I was in Berlin quite a bit in the years following the wall coming down (starting from about a week after the first hole in the wall). that was very very cool - now the construction is mostly over and it actually seems a little deader than I would have expected. The area around the Brandengerg gate, which was the hottest spot in the world in the early ninties is dead. I am still not sure how great Beruit is - I haven't been and I am not planning on going (I have this thing about being chaided to a radiator), but I have heard it has some pretty good clubs and some pretty good resteraunts. I think that when people talk about how great it is, they are comparing it to the total hellhole that it was for 3 decades, not so much comparing it to Amsterdam, for instance. Amman is a favorite of mine - not because it is a fantastic city, but because of personnal memories and its quirky nature. Not that it is a bad city, it has its pretty parts, and some nice places to eat and hand out, and the people are very, very nice. I was there for almost a year, before and after the peace process with Israel started, and helped set up representation of a few multinational companies there, while helping some jordanian companies export to israel. at teh time, the city had 3 chinese resteraunts, one run by an ex-red chinese military pilot who had come to teach jordanian pilots and defected to jordan to run a resteraunt, and the otehr 2 run by people he had hired and then had left him. there were no bars, except in teh US embassy and a few hotels, so if you wanted to drink you needed to buy a bottle from a little kiosk owned by a christian and then drink at home (or hand out with the ex-pats in the embassy bar). the other social activitiy was sitting in a cafe and smoking a water pipe (tabacco) and drinking tea. I had some very good friends and great memories of that time.
post #42 of 247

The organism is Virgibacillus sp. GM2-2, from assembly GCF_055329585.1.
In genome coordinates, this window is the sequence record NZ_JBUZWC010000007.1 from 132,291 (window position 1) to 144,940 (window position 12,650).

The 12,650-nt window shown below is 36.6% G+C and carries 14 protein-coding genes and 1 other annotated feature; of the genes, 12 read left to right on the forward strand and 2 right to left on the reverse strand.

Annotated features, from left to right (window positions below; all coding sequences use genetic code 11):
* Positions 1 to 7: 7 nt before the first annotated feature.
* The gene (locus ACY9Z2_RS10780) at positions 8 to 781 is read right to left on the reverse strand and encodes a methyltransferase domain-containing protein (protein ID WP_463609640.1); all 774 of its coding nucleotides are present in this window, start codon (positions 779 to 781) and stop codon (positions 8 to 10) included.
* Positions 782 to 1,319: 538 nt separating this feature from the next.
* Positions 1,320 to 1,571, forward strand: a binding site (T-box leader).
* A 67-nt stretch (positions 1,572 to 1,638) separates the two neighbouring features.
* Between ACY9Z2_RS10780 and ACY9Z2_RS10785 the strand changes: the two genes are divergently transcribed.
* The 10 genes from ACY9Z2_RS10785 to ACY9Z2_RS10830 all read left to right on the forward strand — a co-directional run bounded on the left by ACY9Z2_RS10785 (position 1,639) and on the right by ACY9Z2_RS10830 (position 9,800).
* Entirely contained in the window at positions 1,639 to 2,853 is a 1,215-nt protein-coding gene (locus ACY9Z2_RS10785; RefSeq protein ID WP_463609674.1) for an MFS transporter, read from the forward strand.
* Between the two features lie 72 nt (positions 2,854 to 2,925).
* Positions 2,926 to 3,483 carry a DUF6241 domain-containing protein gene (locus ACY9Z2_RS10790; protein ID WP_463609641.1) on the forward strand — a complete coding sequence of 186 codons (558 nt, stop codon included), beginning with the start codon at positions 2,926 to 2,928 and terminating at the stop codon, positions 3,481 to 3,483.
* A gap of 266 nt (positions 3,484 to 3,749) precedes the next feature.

I am now settled down for the afternoon, so I will eleborate London love the "city" (the business district) love the activity, some of my favorite chinese food, great beer, great pub culture, love the way men dress, love the public transport, love the shopping, love the airport (the one that counts, heathrow)and the trains Budapest great archetecture, good food, good enough beer, love the baths, excellent soul. good airport. I used to hub through here a lot and pop into the city for a day at the baths with a massage. Prague one of those cities where you are always surrounded by beuty. also, a place where people will drink beer for breakfast and toast with brandy at 10 am, without seeing anything weird. also, you can never hae too much bread dumpling now, can you? Vienna beuty every where, the opera, the museuams, the coffee shops. Dussledorf personnal favorite - great beer( a specific kind of ale that is only found there. much imitated, never very well) , great city, great river, great museums, an aqarium with lively and happy penguins Bankok temples, massage, food, river travel Mumbai just a wild and crazy city - I once counted 18 different species of animals I saw in one day, some of the best food in the world, some pretty good clubs. and just a lot of wierd shit - slums next to high rise office buildings, cows, pigs, monkeys, the occasional elephant and/or naked holy man on the street. Also, I build my career here, met some very very tough people, lived in some of the best hotels in the world for 3 years, had a blast in general and have some good friends. Tel Aviv my old stomping ground - history built in to a modern city, a city I watched grow up, from having a single tall building to having a fantastic skyline, and city that you can go from beachfront cafe to airport business lounge (after check in) in less than 30 minutes. Paris best food, best museums, and, with all the evils af the french, I still have some effection for those frog eating buggers. Palermo beutiful, great food, no tourists, great opera. honorable mention - bratislava just a very pretty city sofia a pretty city, no tourists, great flea market, fantasticly beutiful women (I am sorry that I never made it there single) Amman vancuver beutiful, coffee culture, mix of outdoors and city philidelphia berlin great city, large but well set up, international, fast moving, good food and coffee, great museums, great culture. stuttgart - city with a great soul. its personna is much like I would like to be - masculine, tough, cultured - a well educated brawler in a nice suit. largest percentage of city is devoted to public culture of any city in germany, great museums, but also several factories and people from stuttgart have reputation in germany as tough guys. cartagena - simple the most beutifull city I have ever seen, fantastic beaches, great fruit, an old world fortress in the new world.